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How does Pearl's character in "The Scarlet Letter" reflect the duality of the...

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momoboo | Student, Grade 11 | eNotes Newbie

Posted August 23, 2008 at 6:49 AM via web

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How does Pearl's character in "The Scarlet Letter" reflect the duality of the Puritan community?

considering the way she dresses, her name, how both children and adults react to her, and her reaction to others

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katemschultz | High School Teacher | (Level 2) Associate Educator

Posted August 23, 2008 at 11:55 AM (Answer #1)

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Pearl reflects this duality beautifully. Remember that the Puritans were people who believed in being good even if it meant being "evil" to others (such as how they shun Hester.)

Pearl dresses in brilliant clothes, which was a sign of vanity for the Puritans. However, these same Puritans come to Hester for seamstress work. Also, Pearl is a symbolic name--she is supposed to be rare, beautiful, and white--not dressed in beautiful colors.

One of the greatest ways Pearl embodies this is that she refuses to be restrained by the Puritan way of doing things. Hester has been shunned by the society but she wants to instill proper Puritan behavior into Pearl. Pearl rejects this behavior the same way the society has rejected her and her mother. Pearl is also at one with nature, which was a "forbidden" area for most Puritans (think of the things that happen in the woods verses the things that happen in town.)

Pearl also shuns the ideas and relationships with other people in town. They consider her a devil child for doing so, even though they have done the same thing to Hester.

To me, Pearl act like what we, today, would assume a "normal" rambunctious child would act like, rather than conforming to the restraint of the Puritans.

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timbrady | College Teacher | (Level 1) Educator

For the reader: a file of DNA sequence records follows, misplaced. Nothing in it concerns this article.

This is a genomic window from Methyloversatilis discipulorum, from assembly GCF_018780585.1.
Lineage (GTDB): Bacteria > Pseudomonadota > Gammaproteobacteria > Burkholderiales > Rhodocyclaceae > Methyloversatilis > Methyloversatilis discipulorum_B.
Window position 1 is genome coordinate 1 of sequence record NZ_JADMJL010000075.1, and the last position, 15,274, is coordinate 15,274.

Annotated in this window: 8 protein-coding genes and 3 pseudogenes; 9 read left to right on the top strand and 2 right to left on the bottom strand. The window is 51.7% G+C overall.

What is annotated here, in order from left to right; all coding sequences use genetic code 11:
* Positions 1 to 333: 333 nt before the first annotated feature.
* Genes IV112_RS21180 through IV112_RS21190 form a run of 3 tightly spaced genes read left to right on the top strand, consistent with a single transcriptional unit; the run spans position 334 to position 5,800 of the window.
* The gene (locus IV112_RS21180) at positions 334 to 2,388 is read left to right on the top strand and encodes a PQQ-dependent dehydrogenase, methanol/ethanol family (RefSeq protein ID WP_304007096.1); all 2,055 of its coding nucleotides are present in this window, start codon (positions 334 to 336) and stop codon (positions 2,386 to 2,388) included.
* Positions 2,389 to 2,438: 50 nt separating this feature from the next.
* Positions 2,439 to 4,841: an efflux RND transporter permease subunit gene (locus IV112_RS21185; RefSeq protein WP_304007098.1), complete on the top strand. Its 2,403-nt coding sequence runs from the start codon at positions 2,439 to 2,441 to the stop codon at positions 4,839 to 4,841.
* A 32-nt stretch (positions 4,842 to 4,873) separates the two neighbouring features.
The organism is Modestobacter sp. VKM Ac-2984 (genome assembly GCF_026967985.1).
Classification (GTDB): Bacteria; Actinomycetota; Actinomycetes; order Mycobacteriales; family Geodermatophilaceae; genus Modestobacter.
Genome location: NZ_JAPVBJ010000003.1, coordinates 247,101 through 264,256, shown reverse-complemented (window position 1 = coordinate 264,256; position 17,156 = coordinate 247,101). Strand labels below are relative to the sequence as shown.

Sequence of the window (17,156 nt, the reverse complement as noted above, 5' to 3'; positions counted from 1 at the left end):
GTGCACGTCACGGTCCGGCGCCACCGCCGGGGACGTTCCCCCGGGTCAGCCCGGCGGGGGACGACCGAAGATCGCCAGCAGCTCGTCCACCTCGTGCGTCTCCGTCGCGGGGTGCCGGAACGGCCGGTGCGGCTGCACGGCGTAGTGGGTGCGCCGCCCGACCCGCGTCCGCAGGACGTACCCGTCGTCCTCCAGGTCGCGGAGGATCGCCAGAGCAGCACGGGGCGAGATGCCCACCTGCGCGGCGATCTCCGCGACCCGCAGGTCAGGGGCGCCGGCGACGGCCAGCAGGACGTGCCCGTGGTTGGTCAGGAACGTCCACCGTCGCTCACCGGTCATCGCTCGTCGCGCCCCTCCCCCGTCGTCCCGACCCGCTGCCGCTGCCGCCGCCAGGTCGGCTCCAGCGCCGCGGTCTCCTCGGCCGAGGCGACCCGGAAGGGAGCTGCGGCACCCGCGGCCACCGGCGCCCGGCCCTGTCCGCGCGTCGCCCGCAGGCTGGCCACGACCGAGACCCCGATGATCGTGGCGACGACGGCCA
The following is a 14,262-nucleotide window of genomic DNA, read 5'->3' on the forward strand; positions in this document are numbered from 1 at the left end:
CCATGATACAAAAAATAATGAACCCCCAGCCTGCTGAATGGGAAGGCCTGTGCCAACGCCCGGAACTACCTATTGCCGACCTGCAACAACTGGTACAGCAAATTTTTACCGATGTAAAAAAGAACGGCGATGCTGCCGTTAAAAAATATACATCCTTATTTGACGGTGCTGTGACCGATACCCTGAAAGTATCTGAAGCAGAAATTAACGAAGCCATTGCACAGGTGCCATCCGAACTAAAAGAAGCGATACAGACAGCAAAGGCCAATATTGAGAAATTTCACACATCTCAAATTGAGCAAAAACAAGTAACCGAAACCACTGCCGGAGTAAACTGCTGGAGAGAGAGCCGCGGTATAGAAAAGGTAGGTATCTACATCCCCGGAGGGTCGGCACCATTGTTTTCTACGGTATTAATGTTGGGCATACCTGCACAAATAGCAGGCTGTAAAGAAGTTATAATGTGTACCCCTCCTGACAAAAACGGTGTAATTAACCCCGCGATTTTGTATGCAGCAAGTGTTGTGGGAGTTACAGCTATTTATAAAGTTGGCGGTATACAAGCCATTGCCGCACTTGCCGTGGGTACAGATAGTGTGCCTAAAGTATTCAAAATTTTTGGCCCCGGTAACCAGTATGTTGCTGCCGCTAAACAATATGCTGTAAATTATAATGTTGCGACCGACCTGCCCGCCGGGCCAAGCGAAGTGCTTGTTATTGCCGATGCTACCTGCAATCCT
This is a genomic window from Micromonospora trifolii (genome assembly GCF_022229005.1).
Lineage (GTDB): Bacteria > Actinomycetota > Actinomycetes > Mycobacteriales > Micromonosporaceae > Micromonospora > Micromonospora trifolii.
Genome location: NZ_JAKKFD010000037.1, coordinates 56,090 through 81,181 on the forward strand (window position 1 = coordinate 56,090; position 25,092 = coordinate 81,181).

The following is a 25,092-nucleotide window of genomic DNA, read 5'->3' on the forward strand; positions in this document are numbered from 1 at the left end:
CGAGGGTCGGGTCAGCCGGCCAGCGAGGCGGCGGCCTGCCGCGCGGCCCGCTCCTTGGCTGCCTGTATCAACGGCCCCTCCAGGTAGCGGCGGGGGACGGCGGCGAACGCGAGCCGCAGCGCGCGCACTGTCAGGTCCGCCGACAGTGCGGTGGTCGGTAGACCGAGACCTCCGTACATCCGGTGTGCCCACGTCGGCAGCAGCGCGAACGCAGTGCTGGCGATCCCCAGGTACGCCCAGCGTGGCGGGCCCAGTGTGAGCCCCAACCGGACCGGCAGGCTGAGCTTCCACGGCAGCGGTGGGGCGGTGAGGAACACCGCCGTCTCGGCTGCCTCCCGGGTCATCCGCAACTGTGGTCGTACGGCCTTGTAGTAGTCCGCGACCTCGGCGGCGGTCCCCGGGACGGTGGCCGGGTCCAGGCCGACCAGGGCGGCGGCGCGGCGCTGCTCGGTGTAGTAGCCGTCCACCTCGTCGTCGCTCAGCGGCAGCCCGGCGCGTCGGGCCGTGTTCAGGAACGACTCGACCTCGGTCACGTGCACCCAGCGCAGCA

Posted August 23, 2008 at 2:05 PM (Answer #2)

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The Puritan community's attitude toward Hester changed over time.  As the "A" came to mean Angel/Able, they came to accept the goodness that was part of her nature.

This same duality is present in Hester.  She accepts the punishment of the community for her violation of community standards, but it is clear that she does not feel that she has violated her own ethical standards:  "What we did had a consecration of its own" (Ch. 17). 

Hester has the same feelings toward Pearl who seems to contain both of these dualities.  Hester says it best:    

"God gave me the child!" cried she. "He gave
her, in requital of all things else, which ye had taken
from me. She is my happiness! -- she is my torture,
none the less! Pearl keeps me here in life! Pearl
punishes me too! See ye not, she is the scarlet letter,
only capable of being loved, and so endowed with a
million-fold the power of retribution for my sin? Ye
shall not take her! I will die first!"

Although Pearl can be an imp, she is always the "Pearl" of great price.   This ambiguity is present in much of Hawthorne's work --- things are not always as uncomplicated (undual?) as they appear.

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